I would love to watch this event real-time or near realtime.  But I doubt they are counting on getting the maximum possible throughput from their uplinks as that would be a bad assumption.  I would dedicate redundant resources to the telemetry, not the video.  Frankly, I wouldn't dedicate anything to the video.  I'd store it on multiple SSDs on the barge.

But that's me and hopefully I'm wrong.
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Online meekGee

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But can it be used to get a precise determination of the relative distance vector to the moving base station?  So it won't help you know where you are in an absolute coordinate system, but will give you a good reading of where you are in the barge's coordinate system?
 

No, because GPS is absolute and dGPS is just a refinement of the absolute location.  The location of the dGPS transmitter is known and so it broadcasts the difference between its known position and what the GPS constellation says it is. This is then used to reduce the absolute error.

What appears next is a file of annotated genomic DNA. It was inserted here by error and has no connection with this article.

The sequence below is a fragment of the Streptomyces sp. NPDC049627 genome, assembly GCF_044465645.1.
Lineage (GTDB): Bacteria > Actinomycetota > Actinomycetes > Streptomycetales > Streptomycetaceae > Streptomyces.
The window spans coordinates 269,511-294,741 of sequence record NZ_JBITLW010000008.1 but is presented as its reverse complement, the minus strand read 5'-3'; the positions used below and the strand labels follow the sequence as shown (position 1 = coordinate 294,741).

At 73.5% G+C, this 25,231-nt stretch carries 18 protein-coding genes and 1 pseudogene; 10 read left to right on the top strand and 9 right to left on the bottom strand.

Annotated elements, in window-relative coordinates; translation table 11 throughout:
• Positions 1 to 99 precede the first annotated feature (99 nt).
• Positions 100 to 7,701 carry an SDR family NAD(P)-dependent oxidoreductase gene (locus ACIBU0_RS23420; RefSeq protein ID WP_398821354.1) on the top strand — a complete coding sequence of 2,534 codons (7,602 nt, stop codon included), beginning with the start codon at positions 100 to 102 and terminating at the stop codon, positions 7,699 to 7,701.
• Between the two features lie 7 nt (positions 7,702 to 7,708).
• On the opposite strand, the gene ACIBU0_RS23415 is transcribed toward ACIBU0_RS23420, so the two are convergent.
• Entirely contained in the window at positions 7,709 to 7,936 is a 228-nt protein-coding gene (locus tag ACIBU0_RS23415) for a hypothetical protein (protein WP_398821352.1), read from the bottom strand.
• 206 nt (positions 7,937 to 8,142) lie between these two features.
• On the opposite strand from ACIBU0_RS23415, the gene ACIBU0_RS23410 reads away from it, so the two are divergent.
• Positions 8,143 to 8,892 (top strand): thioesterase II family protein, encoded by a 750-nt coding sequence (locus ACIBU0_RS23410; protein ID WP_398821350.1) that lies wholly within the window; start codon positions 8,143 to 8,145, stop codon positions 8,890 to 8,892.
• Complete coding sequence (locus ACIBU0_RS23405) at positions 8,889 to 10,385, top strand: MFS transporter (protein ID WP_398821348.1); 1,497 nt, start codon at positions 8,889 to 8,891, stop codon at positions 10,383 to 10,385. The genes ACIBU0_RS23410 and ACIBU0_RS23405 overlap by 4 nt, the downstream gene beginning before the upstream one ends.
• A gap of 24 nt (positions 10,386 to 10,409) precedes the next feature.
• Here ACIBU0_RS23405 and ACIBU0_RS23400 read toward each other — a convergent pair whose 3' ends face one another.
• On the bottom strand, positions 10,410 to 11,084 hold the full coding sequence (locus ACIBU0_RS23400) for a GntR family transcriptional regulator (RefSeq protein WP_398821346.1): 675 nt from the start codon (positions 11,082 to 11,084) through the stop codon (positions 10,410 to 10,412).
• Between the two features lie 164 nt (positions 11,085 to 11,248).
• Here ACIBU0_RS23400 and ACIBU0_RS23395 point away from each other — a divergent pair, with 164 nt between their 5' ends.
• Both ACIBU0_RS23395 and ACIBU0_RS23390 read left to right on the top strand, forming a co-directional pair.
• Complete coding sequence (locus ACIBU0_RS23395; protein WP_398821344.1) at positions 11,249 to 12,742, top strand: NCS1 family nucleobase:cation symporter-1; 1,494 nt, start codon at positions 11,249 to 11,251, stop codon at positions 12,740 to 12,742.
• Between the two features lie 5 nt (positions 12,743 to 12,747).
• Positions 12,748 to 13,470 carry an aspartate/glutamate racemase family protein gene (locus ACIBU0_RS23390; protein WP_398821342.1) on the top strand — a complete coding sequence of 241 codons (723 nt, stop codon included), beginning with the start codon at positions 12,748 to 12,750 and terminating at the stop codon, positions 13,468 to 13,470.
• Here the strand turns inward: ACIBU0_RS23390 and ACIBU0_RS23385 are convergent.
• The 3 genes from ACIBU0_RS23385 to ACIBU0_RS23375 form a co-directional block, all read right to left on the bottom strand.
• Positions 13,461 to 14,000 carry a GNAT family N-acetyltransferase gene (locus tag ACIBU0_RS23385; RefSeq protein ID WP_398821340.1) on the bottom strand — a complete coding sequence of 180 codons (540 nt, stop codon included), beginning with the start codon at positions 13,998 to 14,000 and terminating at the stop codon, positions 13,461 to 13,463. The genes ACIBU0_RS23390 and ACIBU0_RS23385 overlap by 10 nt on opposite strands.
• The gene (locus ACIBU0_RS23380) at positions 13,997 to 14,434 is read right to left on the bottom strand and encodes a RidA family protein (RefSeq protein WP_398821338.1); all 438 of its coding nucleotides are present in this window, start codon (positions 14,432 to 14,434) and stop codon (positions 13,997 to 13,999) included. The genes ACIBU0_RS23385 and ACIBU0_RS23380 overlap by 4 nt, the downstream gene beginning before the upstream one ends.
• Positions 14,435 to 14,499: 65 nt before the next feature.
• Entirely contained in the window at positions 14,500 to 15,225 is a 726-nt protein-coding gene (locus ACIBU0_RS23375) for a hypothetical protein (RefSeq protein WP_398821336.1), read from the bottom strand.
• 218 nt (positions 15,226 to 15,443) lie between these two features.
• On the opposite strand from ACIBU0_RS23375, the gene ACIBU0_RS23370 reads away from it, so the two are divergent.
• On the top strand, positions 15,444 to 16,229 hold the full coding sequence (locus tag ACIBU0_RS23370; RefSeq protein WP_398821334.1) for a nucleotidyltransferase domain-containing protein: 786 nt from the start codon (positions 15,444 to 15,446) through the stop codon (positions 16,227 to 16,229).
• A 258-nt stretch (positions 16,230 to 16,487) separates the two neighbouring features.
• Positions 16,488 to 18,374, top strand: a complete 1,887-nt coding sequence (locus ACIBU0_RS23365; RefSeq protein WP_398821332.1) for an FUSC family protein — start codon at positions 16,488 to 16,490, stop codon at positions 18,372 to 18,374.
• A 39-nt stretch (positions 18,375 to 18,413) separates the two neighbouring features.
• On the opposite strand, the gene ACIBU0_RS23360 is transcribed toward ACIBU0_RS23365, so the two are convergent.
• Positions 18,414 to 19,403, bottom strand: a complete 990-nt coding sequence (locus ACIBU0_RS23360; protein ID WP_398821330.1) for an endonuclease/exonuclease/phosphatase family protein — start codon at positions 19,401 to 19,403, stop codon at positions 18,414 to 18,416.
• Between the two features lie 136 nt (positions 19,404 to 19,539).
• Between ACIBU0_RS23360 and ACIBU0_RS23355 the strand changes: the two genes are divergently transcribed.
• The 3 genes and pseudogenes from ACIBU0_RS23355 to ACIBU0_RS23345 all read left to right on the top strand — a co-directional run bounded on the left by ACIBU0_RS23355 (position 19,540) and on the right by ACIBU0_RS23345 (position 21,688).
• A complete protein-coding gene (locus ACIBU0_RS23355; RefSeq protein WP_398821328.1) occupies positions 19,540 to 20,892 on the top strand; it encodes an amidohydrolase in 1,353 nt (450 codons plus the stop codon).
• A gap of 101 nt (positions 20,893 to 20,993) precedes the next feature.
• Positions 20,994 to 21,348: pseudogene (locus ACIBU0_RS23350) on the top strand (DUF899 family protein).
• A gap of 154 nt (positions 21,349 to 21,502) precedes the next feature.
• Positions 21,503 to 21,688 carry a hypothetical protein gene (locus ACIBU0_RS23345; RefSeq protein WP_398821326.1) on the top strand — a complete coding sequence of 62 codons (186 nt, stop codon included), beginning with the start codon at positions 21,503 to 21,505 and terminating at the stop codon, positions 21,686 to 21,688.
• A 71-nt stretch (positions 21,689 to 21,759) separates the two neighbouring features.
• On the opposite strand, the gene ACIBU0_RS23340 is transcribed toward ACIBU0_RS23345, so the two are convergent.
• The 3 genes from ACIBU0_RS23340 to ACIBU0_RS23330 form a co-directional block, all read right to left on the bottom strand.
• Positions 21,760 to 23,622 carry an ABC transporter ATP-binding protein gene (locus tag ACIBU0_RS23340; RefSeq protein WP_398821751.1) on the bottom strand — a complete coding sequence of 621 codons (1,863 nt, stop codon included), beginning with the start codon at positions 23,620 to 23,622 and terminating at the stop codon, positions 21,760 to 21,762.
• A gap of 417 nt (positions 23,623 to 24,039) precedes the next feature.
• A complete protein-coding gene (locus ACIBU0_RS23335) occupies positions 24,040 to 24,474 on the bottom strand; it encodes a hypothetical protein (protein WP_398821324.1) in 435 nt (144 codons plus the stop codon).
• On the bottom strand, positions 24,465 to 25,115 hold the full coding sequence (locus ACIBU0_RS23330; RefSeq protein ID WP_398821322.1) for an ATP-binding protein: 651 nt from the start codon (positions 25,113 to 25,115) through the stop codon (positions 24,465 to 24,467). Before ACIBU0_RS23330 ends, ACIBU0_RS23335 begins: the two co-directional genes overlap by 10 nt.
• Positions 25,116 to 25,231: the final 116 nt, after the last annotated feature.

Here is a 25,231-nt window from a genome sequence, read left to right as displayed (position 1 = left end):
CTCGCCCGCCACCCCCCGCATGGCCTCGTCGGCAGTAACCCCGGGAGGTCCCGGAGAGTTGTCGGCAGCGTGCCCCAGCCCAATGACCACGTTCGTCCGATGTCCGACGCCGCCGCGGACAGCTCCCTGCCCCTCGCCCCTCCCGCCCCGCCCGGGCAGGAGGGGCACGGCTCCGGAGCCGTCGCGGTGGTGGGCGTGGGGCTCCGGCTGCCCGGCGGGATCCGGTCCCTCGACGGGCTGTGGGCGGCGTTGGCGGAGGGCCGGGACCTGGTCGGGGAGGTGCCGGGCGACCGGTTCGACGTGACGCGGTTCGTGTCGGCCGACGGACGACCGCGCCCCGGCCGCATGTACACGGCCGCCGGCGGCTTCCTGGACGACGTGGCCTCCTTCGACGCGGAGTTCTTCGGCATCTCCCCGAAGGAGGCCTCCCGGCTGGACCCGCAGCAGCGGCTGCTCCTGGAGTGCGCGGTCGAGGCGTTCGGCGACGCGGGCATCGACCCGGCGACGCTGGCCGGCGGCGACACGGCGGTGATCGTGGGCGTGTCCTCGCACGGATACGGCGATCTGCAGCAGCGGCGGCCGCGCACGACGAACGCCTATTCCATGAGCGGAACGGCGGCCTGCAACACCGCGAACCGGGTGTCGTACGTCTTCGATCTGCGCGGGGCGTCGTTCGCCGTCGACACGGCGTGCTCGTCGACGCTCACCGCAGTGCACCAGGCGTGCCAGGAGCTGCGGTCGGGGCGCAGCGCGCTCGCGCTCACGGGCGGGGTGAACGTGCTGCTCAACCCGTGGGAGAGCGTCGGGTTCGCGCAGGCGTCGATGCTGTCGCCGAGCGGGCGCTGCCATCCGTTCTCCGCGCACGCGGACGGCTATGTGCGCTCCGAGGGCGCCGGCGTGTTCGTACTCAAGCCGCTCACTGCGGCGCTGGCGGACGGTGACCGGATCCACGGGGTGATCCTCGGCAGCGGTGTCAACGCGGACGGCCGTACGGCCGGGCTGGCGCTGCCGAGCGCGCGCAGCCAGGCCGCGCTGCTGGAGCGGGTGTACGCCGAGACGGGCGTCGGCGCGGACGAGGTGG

I know that.  But if you think it through, if you eliminate the bit about the base being fixed, all you have left is the relative position vector between the two receivers, which is normally useless, but in this particular case is exactly what they need.

Nobody cares if the rocket nails the landing at center barge, but the whole thing happens 10 feet to the north.
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Online meekGee

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bit-rate wise, I think even 0.25 MBps can do wonders if you're willing to encode the file and not stream it (thus incurring a 20-30 second delay).

For that matter, drop the frame rate, drop the resolution, until it goes through.   I'm not expecting 3D HD TV in real time.   Make it B&W.  I'll still tune in...

..., and since the barge was purpose-built it seems likely that they'd use two of the same model.

Those will both likely be streaming video from the onboard cameras back to Hawthorne.